Belawetz was turned around in his seat, playing cards with his friends. “Someone yelled,” he said. “I looked ahead and saw a car in front of us that we were about to hit. I saw the windows smash out around me.”
The van crashed head-on with a car and went into a roll, ending up on its side. Darmon was hanging from her seat belt, but she couldn’t move her legs. “My vertebrae in my back cracked or crushed or something,” she said.
No one else in the van suffered serious injuries.
Belawetz, who works as a paramedic, assessed the situation. He and a friend helped move Darmon from the van, carefully supporting her hips and back.
She spent more than a month in the hospital and had two surgeries. Her spine was fused together with rods and screws. “When they were in there, they discovered all the damage I had done to the nerve,” she said. “My spinal cord was spared, but all of the nerves that come out of the cord were all crushed.”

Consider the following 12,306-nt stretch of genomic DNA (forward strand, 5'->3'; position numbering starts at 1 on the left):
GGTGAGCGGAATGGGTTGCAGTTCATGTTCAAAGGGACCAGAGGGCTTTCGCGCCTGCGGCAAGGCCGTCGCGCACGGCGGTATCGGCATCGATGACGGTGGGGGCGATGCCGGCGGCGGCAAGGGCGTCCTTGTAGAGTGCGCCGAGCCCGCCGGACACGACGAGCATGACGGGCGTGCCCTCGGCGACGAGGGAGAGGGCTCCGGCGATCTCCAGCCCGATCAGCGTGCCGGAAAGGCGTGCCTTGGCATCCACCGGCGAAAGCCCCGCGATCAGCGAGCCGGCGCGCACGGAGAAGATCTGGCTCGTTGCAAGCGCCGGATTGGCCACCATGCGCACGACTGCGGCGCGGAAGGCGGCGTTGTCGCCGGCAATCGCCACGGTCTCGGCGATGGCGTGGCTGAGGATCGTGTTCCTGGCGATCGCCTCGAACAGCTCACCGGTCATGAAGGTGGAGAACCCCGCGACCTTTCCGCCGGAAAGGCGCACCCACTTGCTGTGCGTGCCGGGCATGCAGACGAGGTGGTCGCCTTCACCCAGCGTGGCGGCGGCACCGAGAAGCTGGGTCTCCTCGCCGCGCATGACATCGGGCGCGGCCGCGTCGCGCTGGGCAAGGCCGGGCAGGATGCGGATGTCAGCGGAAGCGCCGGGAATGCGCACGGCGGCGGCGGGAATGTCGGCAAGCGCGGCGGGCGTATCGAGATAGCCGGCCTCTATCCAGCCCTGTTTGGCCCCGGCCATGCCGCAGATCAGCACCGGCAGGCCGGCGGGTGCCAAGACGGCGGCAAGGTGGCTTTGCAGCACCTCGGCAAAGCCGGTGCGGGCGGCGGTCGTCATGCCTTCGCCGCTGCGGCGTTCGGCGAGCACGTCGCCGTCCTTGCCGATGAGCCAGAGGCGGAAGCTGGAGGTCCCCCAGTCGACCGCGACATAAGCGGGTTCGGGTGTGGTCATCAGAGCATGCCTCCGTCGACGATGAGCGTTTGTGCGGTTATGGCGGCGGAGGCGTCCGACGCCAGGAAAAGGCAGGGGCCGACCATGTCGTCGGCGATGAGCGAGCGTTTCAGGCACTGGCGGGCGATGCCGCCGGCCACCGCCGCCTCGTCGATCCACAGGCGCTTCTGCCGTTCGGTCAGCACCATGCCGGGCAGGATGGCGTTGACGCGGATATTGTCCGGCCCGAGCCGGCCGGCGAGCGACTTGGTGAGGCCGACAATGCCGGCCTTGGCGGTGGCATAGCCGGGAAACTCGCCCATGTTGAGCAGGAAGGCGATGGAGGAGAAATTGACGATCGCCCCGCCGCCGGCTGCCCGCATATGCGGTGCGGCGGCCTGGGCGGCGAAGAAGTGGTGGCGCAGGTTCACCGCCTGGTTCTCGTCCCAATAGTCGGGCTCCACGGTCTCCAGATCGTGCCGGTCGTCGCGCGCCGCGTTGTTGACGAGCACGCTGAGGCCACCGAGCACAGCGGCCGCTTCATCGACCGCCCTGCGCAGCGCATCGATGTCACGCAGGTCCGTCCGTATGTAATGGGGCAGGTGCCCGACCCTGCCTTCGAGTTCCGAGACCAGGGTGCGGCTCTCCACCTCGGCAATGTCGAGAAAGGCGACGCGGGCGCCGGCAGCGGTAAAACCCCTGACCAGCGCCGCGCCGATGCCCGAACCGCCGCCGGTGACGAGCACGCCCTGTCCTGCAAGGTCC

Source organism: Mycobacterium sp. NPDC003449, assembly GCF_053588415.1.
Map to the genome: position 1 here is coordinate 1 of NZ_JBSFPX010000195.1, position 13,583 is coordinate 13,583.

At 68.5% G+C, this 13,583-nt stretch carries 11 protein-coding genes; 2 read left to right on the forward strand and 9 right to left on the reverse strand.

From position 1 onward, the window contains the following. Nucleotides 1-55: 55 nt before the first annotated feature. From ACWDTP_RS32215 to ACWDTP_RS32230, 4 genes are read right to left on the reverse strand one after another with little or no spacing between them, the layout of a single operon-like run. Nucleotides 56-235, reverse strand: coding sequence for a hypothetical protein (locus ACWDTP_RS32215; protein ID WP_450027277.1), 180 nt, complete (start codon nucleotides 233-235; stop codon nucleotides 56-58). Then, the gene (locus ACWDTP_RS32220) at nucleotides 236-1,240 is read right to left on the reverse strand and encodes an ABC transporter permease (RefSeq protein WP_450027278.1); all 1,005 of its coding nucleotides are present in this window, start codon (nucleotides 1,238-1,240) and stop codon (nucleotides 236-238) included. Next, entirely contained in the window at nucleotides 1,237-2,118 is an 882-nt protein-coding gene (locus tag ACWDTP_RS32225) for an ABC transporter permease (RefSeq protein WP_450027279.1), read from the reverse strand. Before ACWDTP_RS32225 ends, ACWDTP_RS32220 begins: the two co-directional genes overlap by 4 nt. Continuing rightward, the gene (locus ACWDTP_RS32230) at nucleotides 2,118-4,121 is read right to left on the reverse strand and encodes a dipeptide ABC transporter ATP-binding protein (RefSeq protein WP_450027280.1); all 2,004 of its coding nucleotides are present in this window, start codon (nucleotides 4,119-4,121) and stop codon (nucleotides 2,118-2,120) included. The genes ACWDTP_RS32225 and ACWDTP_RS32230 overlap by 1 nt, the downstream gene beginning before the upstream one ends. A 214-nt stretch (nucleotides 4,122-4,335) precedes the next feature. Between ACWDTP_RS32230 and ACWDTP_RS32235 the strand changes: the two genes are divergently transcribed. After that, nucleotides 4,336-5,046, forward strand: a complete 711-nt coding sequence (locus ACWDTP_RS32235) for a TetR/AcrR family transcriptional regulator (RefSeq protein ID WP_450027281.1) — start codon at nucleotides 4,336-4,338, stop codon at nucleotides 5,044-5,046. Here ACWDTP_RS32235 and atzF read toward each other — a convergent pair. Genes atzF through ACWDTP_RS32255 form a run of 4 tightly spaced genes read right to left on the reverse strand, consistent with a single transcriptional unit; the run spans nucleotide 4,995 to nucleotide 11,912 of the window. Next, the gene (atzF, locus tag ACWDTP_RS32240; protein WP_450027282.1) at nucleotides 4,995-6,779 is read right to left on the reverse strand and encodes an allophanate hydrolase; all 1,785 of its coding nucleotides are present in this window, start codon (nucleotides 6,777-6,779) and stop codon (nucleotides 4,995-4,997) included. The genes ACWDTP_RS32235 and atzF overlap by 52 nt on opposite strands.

Darmon was told she would never walk again. She told Belawetz to leave her. She didn’t want to be a burden. “I said that probably a million times,” she said. “I didn’t want him to be stuck with someone who was in a wheelchair for the rest of her life. I didn’t think that anyone would want to take on all that responsibility. He refused to go anywhere. He stayed with me the entire time.”
Belawetz said he loved her. Whether or not she could walk didn’t matter to him. “I didn’t care about any of that,” Belawetz said. “She is still the girl I fell in love with. Why leave?”
Learning to crawl
After the accident, Darmon went to a rehabilitation center in Ontario, where she was taught to live in her wheelchair. In October 2008, she switched to the Detroit Medical Center’s Rehabilitation Institute of Michigan, where she is one of 55 patients at the Center for Spinal Cord Injury Recovery.
“It’s such a different attitude at the DMC versus anywhere else,” Darmon said.
The first step of her recovery in Detroit was learning how to crawl again. “It’s just like being a baby,” she said. “That helps your core get stronger.”